Genre Writing: My Questions and Answers

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Charles Yallowitz at Legends of Windemere made a great post today concerning genre writing and asks some interesting popular questions. I took up his challenge to explore these questions with this post and encourage you to do the same. Pay Charles a visit and get the list of questions.

1. What made you choose the genre that you write in?  If not working within a genre, why did you go that route?

I don’t think with my first book that I chose a genre, the genre chose me. I was simply writing a story and where it fit was not a concern.

2. What do you think are the strengths and weaknesses of working within a genre?

Strengths: Practice makes perfect. Writing, writing, and writing in the same scope is bound to help an author hone their craft. Having a specific genre aids marketing for sure…you know exactly where your work fits and have a pretty good idea where to find your audience and who they are.

Weaknesses:  Creativity. Genre reading and writing can become mundane and too predictable. I read a crossover of many genres and can’t understand how some readers can stay so genre dedicated, for example to romance, or historical fiction, or reading only crime novels/thrillers. I like expanding my knowledge base and testing my comprehension. It is part of the perpetual student in me.

3. Do you think genres crossover a lot more often than we realize?

Traditionally, no. Most recently, say in the past five years, yes. I think breaking away from traditional publishing control has helped that. Some don’t think it is a good thing, but I feel it is fantastic for broadening horizons, thinking outside the box, creative expression…that sort of thing.

4. Would you try another genre or are you locked into your area as a specialist?  Do you believe this hurts you as an author?

As a reader, yes! I love exploring other genre. As a writer, I tried, and though some readers thought I was successful, I did not feel it. It was uncomfortable to my linear stream of consciousness writing style and required more plotting and outlining than I like to do. I don’t think it hurts you as an author to try other styles of genre writing, if anything, it contributes to developing other talent.

5. Would you write within a genre that you don’t like, but is currently popular in order to get your foot in the door of the business?

Again, I tried. My work is literary and historical. The crime novel was/is an adventure. I would like to go back to it at some point and see if I can accomplish it. My husband loved it but, to me, it seemed shallow and superficial. I like my work to have a deeper moral or historical value.

I write for fun and making a profit is not my goal. My focus has been on presenting evidences, stimulating thinking and introspection through fiction and letting the reader make up their own mind about issues presented. More informative than entertaining in that these are real life situations not reality escapes…yet, they are presented in a creatively imagined world with creatively developed characters.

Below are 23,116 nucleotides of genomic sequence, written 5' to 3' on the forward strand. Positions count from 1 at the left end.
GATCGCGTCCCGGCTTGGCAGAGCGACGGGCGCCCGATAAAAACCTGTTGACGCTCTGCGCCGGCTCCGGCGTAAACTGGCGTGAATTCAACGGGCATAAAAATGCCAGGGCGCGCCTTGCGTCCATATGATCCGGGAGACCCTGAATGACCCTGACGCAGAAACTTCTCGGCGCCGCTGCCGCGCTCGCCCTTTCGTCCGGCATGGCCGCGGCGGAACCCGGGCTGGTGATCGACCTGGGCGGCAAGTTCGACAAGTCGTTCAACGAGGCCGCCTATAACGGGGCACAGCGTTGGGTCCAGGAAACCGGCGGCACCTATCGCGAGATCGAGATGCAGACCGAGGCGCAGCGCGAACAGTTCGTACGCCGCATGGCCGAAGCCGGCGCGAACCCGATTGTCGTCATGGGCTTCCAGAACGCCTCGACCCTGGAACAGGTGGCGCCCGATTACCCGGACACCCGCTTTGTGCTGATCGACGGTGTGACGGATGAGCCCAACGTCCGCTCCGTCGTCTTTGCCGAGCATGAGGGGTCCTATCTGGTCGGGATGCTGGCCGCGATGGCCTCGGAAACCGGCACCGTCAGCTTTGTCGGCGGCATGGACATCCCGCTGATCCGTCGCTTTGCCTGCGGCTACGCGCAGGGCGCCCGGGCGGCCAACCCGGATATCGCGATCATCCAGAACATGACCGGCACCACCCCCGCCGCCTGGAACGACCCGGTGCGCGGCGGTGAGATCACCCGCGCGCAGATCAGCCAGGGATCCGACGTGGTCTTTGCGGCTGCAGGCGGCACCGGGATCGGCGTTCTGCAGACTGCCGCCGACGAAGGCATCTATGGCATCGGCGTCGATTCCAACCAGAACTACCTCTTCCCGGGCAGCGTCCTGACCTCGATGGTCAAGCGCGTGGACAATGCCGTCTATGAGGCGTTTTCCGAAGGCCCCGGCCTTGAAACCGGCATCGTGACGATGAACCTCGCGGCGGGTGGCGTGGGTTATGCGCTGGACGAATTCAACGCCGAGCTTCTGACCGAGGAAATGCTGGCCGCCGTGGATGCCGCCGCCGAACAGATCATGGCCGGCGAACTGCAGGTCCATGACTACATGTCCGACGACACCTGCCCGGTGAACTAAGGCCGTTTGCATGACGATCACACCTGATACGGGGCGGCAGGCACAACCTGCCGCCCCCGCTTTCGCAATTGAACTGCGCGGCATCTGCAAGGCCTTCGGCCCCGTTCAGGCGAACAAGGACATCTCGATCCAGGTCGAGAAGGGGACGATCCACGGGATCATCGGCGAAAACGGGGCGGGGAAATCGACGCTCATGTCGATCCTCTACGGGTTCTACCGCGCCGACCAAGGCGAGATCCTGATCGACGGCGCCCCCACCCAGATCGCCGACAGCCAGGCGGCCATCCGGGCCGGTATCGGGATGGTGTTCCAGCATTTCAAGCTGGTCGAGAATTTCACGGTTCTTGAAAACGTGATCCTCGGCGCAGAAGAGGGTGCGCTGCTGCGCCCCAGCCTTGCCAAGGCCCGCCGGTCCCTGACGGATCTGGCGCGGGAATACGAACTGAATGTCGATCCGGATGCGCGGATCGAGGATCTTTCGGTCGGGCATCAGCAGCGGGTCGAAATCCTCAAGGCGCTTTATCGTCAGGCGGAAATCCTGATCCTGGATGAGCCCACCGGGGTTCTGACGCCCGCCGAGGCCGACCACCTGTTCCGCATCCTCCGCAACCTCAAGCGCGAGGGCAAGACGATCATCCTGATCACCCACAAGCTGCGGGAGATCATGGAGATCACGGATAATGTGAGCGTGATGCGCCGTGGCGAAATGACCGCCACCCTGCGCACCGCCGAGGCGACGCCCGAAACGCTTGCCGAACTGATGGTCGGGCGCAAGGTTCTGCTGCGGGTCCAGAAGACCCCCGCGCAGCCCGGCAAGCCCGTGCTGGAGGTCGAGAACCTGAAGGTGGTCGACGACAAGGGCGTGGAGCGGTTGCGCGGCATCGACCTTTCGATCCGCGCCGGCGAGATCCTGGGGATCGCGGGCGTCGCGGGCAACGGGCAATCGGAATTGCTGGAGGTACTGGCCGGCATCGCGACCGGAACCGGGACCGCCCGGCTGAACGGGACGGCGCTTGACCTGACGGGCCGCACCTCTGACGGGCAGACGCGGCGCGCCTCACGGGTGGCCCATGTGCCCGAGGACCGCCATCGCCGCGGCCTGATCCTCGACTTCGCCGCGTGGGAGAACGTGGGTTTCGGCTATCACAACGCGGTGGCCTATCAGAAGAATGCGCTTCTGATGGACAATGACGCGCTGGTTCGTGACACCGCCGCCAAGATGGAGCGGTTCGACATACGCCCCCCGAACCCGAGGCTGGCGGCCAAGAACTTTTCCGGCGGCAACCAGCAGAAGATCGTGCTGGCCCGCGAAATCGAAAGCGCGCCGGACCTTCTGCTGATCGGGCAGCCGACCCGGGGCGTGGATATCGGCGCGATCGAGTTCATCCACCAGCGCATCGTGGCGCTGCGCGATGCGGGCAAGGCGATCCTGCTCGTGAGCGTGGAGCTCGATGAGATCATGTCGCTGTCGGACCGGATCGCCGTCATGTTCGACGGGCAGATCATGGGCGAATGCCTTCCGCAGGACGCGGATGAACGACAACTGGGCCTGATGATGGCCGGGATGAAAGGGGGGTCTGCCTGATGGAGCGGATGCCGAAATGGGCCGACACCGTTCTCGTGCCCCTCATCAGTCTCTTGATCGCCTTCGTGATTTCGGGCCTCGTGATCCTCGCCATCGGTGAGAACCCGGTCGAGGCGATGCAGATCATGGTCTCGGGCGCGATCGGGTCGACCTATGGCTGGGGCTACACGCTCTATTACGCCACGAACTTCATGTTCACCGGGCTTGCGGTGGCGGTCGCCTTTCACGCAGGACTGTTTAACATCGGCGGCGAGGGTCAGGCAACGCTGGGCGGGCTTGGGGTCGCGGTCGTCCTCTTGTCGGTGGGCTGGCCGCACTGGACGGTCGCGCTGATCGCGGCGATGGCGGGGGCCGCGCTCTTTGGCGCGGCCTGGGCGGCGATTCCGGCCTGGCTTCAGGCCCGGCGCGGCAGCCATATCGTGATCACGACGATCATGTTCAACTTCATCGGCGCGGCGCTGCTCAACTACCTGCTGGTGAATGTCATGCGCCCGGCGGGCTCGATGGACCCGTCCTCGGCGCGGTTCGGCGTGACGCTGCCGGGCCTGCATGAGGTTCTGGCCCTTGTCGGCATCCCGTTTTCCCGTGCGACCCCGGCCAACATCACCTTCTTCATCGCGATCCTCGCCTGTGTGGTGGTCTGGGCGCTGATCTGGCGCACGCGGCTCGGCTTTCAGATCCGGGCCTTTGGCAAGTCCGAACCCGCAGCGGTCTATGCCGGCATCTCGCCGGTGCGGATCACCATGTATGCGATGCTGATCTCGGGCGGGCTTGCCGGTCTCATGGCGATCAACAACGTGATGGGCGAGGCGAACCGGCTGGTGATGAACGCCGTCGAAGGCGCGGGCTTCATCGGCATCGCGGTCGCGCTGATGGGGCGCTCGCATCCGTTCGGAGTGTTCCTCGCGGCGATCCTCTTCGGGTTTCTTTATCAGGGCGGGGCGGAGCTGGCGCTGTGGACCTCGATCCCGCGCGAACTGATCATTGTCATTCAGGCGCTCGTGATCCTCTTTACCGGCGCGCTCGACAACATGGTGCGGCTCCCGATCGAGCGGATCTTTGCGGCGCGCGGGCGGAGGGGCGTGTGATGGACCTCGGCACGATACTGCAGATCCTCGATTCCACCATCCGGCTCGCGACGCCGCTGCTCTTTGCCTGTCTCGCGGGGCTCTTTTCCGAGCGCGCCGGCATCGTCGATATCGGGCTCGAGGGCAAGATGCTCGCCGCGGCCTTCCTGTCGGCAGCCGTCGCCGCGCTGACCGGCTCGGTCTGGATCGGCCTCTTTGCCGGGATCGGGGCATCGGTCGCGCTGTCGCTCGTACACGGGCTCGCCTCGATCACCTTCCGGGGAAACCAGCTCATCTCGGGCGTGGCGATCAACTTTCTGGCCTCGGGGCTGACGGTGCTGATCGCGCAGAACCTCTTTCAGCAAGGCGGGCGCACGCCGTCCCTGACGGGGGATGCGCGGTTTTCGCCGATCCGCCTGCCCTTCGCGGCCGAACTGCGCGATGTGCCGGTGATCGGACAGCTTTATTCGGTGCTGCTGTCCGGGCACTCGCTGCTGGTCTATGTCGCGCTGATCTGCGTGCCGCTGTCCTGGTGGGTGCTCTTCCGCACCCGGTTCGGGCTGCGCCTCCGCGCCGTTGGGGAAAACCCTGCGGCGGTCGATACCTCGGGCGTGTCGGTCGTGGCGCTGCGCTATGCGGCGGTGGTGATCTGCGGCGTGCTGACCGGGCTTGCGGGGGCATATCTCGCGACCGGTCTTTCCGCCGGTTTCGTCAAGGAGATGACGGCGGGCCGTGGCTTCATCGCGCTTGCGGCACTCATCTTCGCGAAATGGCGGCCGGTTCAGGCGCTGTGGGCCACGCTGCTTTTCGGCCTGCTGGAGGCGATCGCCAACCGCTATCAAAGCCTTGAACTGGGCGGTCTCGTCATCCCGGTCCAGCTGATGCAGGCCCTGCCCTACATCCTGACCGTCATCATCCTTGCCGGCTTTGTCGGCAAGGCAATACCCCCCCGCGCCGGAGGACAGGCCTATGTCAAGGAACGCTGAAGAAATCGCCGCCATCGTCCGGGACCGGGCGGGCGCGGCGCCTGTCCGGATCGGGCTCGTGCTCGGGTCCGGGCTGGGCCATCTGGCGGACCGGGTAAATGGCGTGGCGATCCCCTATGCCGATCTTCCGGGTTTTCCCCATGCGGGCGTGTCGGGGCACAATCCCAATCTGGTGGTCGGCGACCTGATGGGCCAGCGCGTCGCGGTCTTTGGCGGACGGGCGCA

19 thoughts on “Genre Writing: My Questions and Answers

  1. My mom has been reading mystery and crime books since I was a kid. She loves them and rarely wanders outside of the genre. I don’t know why. I think some people love the core of a genre so much that they can’t think of leaving it. The concepts never get stale for them.

      • I’ve seen both types in the die hard groups. In fantasy, I get a lot of ‘this is how you should do it’ responses from those that have their set formula. Yet, I know other people (like my mom) who enjoy deviations from the formula. It keeps the genre fresh for them.

        • I was once pretty rigid in my genre reading primarily historical fiction, literary fiction or books with a lot of history to them, legal thrillers and anything by Anne Rice. My husband turned me onto some cozy mystery and crime drama. I joined a book club and began reading lots of other genre. I do believe, before I wrote in a specific genre, I would need to do exhaustive reading in that genre.

  2. This is not meant as a criticism for those who write in a genre and stick with it … but the idea of doing so bores me silly. Part of writing for me is creativity and stretching my mind and the boundaries of what I can try. That’s all I’ve got on this subject. 😉

  3. I think the new survival method for indie authors is to cross genres together that have not been previously crossed. Come up with something new, knock it out of the park and make your name synonymous with the new blend…a day in the sun is yours.

  4. We learn so much from reading your blog posts. The Q & A format is very effective for the topic. You never seem at a loss for new topics to explore. Yes, you have unique “Brand” of Genius, SK.

    About genre, the one that appeals to me most these days is memoir, I suppose because many of my own posts are aimed in that direction.

    • I have to give Charles credit for this genius. He always has bright, creative ideas and encourages authors to dig deep. This is like a little mini self interview on one topic.

      Memoir is one that I am looking at for a future book, with a nursing theme, or a theme toward not giving up no matter your circumstances.

  5. I’ve always enjoyed reading straight history. Never ever considered writing historical fiction and when I did I never considered it that. To me it was just a story that took place in a certain time.

    • True historical fiction takes the life of some famous or heroic person and spins a tale around the people associated with that person.

      I like real history, too. Straight history. I think that is why enjoy writing in another time period so much. Especially a politically hot time period. The research is fun.

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